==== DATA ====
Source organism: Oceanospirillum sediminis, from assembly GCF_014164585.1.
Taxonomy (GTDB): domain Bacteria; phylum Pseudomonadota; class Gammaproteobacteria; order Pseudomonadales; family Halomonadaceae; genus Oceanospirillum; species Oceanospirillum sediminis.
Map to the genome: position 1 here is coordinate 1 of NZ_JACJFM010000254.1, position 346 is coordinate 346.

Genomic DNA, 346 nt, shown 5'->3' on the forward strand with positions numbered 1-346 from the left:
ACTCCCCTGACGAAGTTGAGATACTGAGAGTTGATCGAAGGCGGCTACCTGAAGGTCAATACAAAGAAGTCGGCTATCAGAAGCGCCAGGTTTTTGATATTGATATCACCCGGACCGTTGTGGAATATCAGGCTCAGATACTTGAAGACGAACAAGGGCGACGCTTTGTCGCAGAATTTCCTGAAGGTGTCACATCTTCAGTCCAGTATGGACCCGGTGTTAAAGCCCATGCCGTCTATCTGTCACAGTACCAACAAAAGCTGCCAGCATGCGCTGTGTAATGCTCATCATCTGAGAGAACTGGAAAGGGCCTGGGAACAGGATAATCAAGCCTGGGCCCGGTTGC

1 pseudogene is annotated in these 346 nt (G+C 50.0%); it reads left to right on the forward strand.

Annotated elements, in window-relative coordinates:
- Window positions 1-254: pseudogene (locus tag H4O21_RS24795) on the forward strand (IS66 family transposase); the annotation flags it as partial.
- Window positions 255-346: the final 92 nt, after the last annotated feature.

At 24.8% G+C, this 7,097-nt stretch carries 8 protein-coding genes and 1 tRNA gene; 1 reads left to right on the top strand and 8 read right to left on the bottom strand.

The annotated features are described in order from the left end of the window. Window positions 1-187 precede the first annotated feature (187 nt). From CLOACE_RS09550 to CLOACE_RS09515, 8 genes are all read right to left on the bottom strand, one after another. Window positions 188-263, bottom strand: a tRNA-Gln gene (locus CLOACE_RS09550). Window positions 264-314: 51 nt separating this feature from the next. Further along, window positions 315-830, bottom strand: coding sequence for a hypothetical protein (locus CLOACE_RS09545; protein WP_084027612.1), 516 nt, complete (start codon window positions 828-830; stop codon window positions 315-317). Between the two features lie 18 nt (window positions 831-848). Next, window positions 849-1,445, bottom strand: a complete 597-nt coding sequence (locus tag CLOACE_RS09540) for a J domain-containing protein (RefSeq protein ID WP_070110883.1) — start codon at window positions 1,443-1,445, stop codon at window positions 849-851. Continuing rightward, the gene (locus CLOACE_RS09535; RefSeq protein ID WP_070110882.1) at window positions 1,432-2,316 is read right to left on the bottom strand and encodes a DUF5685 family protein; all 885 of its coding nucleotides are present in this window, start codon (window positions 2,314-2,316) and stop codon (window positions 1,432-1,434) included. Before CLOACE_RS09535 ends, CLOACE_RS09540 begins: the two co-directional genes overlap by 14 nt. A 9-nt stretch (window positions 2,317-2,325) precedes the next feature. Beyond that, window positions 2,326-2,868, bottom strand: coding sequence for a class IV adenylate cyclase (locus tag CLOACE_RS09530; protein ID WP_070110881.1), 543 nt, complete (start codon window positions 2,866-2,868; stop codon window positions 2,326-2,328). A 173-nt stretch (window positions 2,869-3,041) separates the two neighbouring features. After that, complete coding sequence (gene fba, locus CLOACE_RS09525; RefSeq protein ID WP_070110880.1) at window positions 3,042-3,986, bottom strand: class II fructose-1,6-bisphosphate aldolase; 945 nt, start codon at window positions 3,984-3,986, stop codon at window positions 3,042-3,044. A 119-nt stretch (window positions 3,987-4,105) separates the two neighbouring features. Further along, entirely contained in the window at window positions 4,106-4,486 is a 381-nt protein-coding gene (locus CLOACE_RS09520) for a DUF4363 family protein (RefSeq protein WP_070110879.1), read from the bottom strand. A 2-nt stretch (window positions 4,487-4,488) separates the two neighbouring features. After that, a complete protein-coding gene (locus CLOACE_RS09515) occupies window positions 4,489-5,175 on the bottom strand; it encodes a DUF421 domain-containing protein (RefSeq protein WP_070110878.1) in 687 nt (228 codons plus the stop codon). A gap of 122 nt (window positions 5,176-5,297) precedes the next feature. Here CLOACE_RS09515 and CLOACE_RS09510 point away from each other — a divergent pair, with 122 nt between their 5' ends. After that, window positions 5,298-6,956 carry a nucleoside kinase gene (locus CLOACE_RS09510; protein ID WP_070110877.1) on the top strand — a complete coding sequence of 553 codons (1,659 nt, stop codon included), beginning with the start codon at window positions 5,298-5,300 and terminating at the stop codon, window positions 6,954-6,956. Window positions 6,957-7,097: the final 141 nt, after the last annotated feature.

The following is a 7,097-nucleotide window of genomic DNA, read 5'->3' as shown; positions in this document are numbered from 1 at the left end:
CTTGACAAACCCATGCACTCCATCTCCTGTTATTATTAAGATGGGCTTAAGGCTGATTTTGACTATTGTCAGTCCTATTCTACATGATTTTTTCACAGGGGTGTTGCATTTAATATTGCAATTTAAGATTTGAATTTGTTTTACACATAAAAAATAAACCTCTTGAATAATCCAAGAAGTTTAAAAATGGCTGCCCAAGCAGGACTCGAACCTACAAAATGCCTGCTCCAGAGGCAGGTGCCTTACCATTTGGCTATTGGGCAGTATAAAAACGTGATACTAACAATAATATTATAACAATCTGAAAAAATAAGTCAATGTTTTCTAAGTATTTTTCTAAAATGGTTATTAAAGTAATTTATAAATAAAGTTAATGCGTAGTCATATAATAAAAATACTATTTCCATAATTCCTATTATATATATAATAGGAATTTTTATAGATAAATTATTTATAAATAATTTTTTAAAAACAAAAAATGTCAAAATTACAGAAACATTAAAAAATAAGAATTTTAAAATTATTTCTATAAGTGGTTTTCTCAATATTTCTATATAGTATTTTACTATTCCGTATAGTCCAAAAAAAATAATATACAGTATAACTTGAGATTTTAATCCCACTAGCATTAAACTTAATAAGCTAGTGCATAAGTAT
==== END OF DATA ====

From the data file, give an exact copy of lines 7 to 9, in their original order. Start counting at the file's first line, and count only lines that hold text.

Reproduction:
Annotated elements, in window-relative coordinates:
- Window positions 1-254: pseudogene (locus tag H4O21_RS24795) on the forward strand (IS66 family transposase); the annotation flags it as partial.
- Window positions 255-346: the final 92 nt, after the last annotated feature.